physics. What brought us together was the opportunity represented by the
Fermi Gamma-ray Space Telescope (originally called GLAST).
As with any large satellite project, especially one involving an
international collaboration, there were issues (we do not call them
problems) of designing the best possible instrument, dividing up
responsibilities, finding funding, meeting schedules, and planning for
contingencies. We are happy to report that the satellite worked well from
the beginning of the mission and is still going strong.
Where do you see your research leading in the
The Bright Source List is just a first step for the Fermi mission, which is
planned to run for at least five years. As observations continue, we have
two outstanding opportunities:
1. The gamma-ray sky is constantly changing, on time scales running from a
few hours to many years. The ability of the LAT to monitor the whole sky
several times a day enables us to alert observers at other wavelengths of
potential targets of interest.
2. As LAT scans the sky, it produces deeper and deeper images of the
high-energy Universe. Fainter sources become visible, and greater details
emerge of sources already known.
"The Large Area Telescope (LAT) on the Fermi Gamma-ray
Space Telescope is providing the first new look at the
high-energy gamma-ray sky in more than a decade and with
To build the Bright Source List, we have developed and tested the tools and
methods necessary to tackle the much larger datasets that are now
available. We have also evaluated the pitfalls of such an exercise.
The collaboration has prepared and submitted for publication a fuller
catalog with six times more sources that have become visible with data from
the first year of the mission.
One remarkable feature of the Fermi mission is the fact that all the data
are public. The Fermi Science Support Center at NASA Goddard Space
Flight Center in Maryland, USA, provides all the data in near-real-time,
along with software so that anyone can look to see whether a favorite
object in the sky is producing gamma rays at any given time.
Do you foresee any social or political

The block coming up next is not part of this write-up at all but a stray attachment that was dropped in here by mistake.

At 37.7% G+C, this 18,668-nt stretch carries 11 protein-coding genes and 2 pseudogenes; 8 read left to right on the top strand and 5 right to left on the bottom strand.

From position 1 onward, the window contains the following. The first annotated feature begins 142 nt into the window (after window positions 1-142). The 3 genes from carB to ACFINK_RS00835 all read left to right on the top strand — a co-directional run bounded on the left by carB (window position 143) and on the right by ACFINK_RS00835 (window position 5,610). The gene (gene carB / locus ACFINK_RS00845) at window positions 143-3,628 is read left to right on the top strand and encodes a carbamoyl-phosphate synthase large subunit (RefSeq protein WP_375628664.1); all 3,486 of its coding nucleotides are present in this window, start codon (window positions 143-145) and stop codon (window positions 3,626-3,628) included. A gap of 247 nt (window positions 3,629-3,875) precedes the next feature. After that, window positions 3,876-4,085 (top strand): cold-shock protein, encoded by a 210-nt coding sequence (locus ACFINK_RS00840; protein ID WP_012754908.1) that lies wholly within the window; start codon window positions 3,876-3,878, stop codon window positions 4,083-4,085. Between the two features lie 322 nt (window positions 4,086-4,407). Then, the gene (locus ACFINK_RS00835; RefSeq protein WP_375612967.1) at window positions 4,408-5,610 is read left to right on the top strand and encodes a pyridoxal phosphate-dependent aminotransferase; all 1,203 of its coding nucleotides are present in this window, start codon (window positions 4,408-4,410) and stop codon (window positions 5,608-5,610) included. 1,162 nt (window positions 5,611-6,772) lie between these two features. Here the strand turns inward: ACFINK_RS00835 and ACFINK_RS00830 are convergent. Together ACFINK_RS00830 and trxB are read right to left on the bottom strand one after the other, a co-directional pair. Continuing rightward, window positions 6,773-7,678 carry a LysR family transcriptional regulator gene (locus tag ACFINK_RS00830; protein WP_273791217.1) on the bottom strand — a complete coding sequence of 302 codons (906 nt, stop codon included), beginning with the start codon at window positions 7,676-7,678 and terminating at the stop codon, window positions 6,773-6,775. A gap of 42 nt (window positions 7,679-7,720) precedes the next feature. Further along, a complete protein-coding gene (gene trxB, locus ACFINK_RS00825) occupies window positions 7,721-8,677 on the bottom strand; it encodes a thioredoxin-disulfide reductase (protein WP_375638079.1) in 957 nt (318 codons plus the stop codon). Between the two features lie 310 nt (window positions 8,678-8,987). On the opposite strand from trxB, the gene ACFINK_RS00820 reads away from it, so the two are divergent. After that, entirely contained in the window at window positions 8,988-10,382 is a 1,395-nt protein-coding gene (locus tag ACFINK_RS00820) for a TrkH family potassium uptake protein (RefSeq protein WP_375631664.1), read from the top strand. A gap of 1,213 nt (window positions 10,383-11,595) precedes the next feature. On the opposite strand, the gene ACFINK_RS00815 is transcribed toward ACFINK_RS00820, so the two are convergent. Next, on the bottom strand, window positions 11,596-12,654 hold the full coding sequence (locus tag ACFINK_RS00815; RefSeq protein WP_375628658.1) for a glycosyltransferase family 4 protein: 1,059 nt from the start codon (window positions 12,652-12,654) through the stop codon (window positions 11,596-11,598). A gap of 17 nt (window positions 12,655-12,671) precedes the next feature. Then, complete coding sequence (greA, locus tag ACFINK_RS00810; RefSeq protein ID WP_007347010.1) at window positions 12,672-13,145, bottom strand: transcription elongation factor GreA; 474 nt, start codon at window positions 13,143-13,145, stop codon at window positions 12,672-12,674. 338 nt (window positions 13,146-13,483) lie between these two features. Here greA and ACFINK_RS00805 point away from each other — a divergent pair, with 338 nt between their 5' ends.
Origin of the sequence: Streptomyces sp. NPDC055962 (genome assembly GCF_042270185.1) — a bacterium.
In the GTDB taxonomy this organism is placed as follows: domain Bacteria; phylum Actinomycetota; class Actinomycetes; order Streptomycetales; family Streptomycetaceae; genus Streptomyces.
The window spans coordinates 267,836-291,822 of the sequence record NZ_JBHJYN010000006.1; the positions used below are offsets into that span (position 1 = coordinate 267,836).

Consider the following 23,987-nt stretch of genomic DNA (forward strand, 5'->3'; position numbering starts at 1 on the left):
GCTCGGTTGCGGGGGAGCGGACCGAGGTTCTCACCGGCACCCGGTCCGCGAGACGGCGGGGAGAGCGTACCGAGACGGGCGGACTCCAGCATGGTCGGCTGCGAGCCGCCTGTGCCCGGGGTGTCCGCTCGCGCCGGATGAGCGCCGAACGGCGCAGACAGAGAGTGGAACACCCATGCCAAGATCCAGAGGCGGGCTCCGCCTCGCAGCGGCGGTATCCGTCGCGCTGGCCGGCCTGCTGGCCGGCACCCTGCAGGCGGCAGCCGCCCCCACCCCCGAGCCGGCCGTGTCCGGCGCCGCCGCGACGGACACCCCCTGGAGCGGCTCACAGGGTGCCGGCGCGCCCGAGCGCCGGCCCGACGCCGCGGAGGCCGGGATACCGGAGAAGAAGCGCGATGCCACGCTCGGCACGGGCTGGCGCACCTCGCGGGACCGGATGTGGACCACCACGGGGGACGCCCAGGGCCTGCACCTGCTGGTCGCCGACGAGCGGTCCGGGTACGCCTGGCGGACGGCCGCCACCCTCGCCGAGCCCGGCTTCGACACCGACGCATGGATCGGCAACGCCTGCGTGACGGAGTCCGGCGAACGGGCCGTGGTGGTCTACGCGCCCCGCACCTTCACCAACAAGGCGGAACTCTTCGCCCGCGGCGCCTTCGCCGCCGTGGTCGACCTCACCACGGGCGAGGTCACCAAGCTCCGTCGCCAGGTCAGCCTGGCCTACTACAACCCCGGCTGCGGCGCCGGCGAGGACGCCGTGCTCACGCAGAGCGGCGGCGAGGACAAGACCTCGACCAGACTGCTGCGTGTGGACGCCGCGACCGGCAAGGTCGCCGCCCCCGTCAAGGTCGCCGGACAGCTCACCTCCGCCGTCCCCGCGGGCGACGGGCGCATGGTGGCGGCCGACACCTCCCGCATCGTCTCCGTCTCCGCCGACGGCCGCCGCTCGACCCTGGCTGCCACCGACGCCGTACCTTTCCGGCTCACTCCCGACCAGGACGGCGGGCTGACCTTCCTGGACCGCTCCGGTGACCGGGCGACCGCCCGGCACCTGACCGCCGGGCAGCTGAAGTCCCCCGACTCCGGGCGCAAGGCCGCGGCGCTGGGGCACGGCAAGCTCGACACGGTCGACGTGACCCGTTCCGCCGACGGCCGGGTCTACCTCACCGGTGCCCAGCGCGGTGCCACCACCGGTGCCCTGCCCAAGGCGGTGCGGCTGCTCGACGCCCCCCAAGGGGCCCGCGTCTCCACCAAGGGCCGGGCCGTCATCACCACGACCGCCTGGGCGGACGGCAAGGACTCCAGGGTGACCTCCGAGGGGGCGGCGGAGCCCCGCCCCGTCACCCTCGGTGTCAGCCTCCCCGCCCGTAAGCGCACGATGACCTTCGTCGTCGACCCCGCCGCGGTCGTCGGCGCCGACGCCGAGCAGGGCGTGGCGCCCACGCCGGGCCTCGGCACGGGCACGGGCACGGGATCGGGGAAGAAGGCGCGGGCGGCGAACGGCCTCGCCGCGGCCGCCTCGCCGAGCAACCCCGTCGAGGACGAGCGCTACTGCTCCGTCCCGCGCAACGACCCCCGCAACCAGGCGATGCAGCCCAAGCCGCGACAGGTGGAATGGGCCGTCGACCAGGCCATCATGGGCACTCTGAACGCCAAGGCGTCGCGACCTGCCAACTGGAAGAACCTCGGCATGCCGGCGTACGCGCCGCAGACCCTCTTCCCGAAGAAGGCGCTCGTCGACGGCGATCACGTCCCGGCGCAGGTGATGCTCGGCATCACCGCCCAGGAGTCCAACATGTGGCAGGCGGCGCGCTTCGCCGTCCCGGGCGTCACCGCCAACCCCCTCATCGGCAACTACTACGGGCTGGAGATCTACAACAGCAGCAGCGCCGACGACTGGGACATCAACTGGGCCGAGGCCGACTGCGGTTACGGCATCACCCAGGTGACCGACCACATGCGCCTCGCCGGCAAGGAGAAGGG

implications for your research?
It may sound puzzling to think of studying gamma rays coming from distant
parts of the Universe as having any social or political implications, but
here are several obvious ones:
1. The excitement of exploration. One defining characteristic of humans is
the drive to explore. With telescopes like Fermi, we explore the Universe,
not by going to distant places but by learning from what comes to us from
When we can tell listeners, for example, that we are seeing millisecond
pulsars—stars the size of a city that spin as fast as a kitchen
blender—or black holes that gobble and spew matter at bewildering
energies—we generate enthusiasm for exploration of all kinds. That
sort of excitement translates directly into support for scientific research
2. The challenge of the unknown. Everyone involved in basic research has to
deal with the question, "What good is your research?" That question is an
opportunity to remind the questioner that even when we have no immediate
idea where our research will lead; it may have long-term effects that we
cannot even imagine.
One prominent example is Einstein’s general theory of relativity.
Surely Einstein had no idea that this work on space and time would prove
useful, but anyone who uses a GPS system in an automobile should be aware
it would not work if the system did not take general relativistic effects
on the GPS satellites into consideration.
3. The importance of interdependence. The more we explore the Universe and
its content, the more we see that many phenomena, seemingly independent,
are in fact deeply connected.
Interplays between objects or between an object and its environment have
played key roles in the evolution of the Universe, whether the object is a
planet, a star, or an entire galaxy.
For instance, high-energy phenomena such as exploding stars and black holes
have been active in shaping our current Universe. In this context, modern
science has to face a great challenge: how to understand with mathematical
equations and computers the complexity of these interplays and feedbacks.
This challenge applies to all disciplines, such as cell biology, climate
evolution, seismology, or world finances. The Universe is both the simplest
and most complex system to explore new methods.
David J. Thompson
NASA Goddard Space Flight Center
Greenbelt, MD, USA
Jean Ballet and Isabelle Grenier
CEA/DSM-CNRS-Université Paris Diderot
SLAC National Accelerator Laboratory
Menlo Park, CA, USA